From the write-up this sounds more like an expert system than a predictive model. Further, evidence is that it does not improve the lot of the most disadvantaged students. At best the system fails transparency. At worst the underlying model may be completely flawed.
It also illustrates a risk unique to the public sector. The system is widely praised by school administrators since it dramatically decreased the work created by overlapping deadlines, multiple applications, and some admissions game playing. So it appears to have benefited the agency but not necessarily the students.
COMPAS Recidivism Prediction: There is one example of bias we can all probably agree on from the public sector and that’s COMPAS, a predictive model widely used in the courts to predict who will reoffend. Judges across the United States use COMPAS to guide their decisions about sentencing and bail. A well-known study showed that the system was biased against blacks but not in the way you might expect.
COMPAS was found to correctly predict recidivism for black and white defendants at roughly the same rate. However the false positive rate for blacks was almost twice as high for blacks as for whites. That is, when COMPAS was wrong (predicted to reoffend but did not) it did so twice as often for blacks. Interestingly it made a symmetrical false negative prediction for whites (predicted not to reoffend but did).
Healthcare: And while we might not immediately think of healthcare as public sector, among African Americans it is most definitely a resource allocated by the public trust and not the private sector version that many others experience. There are any number of studies that show that the medical models used to define optimum treatment are biased against African Americans. And when different models prescribing different treatments for this minority were recommended they were frequently dismissed as “self-proclaimed racial identity is socially constructed and may differ from one’s biological race…” as a reason for not supporting the cost of this treatment.
Correcting Sources of Error
What causes models to be wrong, but with a high degree of confidence for some subsets of the population? In the past we always looked to insufficient data as the source.
If there were enough data that equally represented outcomes for each social characteristic we want to protect (typically race, gender, sex, age, and religion in regulated industries) then modeling could always be fair.
Sounds simple but it’s actually more nuanced than that. It requires that you first define exactly what type of fairness you want. Is it by representation? Should each protected group be represented in equal numbers (equal parity) or proportionate to their percentage in the population (proportional parity/disparate impact)?
Or are you more concerned about the impact of the false positives and false negatives that can be minimized but never eliminated in modeling?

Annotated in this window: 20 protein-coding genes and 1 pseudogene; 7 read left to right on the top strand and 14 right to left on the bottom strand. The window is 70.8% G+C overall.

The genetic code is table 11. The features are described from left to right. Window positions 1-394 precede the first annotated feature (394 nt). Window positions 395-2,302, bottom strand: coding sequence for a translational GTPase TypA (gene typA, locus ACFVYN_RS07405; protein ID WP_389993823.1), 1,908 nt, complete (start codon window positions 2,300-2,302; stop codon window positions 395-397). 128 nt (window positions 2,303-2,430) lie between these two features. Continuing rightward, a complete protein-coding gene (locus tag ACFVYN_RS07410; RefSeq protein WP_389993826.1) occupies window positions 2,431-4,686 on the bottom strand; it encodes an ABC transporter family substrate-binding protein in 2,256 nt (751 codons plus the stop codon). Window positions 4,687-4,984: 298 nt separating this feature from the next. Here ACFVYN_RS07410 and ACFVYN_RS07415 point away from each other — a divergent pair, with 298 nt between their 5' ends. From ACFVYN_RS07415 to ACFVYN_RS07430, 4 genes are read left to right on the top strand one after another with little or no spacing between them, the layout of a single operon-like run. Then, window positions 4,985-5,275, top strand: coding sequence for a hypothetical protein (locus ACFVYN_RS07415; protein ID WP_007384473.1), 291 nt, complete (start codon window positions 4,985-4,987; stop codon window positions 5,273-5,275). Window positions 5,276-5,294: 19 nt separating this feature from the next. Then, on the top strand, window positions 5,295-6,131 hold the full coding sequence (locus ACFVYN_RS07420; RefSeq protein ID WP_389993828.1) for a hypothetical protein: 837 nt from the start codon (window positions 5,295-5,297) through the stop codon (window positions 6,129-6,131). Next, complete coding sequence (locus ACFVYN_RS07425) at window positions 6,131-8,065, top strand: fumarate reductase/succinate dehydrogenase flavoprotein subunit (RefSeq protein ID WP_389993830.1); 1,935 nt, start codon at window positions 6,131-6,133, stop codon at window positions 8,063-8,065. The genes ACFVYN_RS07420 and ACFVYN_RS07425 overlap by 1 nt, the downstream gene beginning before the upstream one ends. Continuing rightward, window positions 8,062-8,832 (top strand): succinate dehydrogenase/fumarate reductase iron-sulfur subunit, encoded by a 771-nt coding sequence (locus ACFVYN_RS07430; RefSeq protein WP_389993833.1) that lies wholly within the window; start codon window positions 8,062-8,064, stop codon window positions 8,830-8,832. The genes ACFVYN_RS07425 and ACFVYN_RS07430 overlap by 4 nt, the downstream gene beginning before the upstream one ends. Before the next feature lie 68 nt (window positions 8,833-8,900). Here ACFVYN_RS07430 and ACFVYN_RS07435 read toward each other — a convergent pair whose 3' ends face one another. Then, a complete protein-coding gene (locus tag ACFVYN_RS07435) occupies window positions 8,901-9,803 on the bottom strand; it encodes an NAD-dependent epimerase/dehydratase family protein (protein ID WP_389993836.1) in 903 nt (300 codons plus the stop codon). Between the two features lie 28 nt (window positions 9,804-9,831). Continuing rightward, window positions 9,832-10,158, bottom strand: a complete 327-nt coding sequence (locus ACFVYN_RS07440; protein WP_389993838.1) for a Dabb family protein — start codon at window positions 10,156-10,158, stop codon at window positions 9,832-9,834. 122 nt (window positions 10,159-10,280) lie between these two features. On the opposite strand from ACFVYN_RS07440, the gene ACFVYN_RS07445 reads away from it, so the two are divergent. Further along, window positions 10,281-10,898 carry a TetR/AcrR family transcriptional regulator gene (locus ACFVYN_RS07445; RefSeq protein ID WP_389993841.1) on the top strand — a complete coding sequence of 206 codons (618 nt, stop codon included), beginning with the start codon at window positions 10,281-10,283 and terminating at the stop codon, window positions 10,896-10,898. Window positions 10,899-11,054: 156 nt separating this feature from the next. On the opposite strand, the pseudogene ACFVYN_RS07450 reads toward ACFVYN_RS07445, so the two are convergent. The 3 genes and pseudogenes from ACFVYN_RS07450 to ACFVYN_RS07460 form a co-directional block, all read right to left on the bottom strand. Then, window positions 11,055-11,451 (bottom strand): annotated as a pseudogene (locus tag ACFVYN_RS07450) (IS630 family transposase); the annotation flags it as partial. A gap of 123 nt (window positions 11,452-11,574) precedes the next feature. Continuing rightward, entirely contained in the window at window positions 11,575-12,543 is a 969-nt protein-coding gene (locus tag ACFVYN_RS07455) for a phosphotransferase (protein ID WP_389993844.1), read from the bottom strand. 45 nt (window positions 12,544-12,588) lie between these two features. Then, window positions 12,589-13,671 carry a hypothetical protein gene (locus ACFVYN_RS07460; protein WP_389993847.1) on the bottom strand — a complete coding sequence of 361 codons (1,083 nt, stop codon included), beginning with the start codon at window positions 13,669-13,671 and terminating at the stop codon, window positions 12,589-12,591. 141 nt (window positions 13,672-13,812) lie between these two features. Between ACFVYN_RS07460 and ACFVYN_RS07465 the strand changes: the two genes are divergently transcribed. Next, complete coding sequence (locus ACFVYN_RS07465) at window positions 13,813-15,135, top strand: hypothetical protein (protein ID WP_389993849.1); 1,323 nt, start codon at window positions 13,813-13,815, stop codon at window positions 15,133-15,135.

This is particularly important if your model impacts a very small percentage of the population (e.g. criminals or people with uncommon diseases). In which case you have to further decide if you want to protect from false positives or false negatives, or at least have parity in these occurrences for each protected group.
Could It Also Be the Model?
In the past we always believed that our modeling tools are completely objective and could never by themselves be the source of bias. That is still true. But it could be the way we’ve shortened the modeling cycle and come to rely on deep neural nets or equally opaque ensemble trees.
What I’m alluding to here is that early in the history of modeling the first step was pretty much always to cluster and test whether different models might not better predict the outcomes for different clusters. DNNs, particularly multi-class classifiers may have distracted us from this common practice. Perhaps, as with the medical modeling, more accurate outcomes could be predicted for clusters that might well be defined somewhat, if not exclusively, along lines of ethnicity.
This may or may not be an answer. That is for experimentation to reveal. However, there is a potential problem here that we should surface.
On issues that rise to societal importance and rely on the perception of equal treatment and fairness are we prepared to defend what appears to be a double standard?
By that I mean, suppose that there were different models used in lieu of the COMPAS model in sentencing for African Americans and hypothetically everyone else. Or there might be several different models based on mathematically derived but likely along ethnic or at least socio-economic lines.
The variables and their weights in each model would be mathematically derived delivering the most accurate outcomes based on the training data. BUT, BUT, BUT they might in fact be different variables with different weights from group to group.
I leave this as an open question you might want to comment on. As a data scientist and as a citizen could you defend using different criteria for different groups that result in more accurate outcomes? Or is this really a classical double standard?
Other articles by Bill Vorhies.
About the author: Bill is Contributing Editor for Data Science Central. Bill is also President & Chief Data Scientist at Data-Magnum and has practiced as a data scientist since 2001. His articles have been read more than 2.1 million times.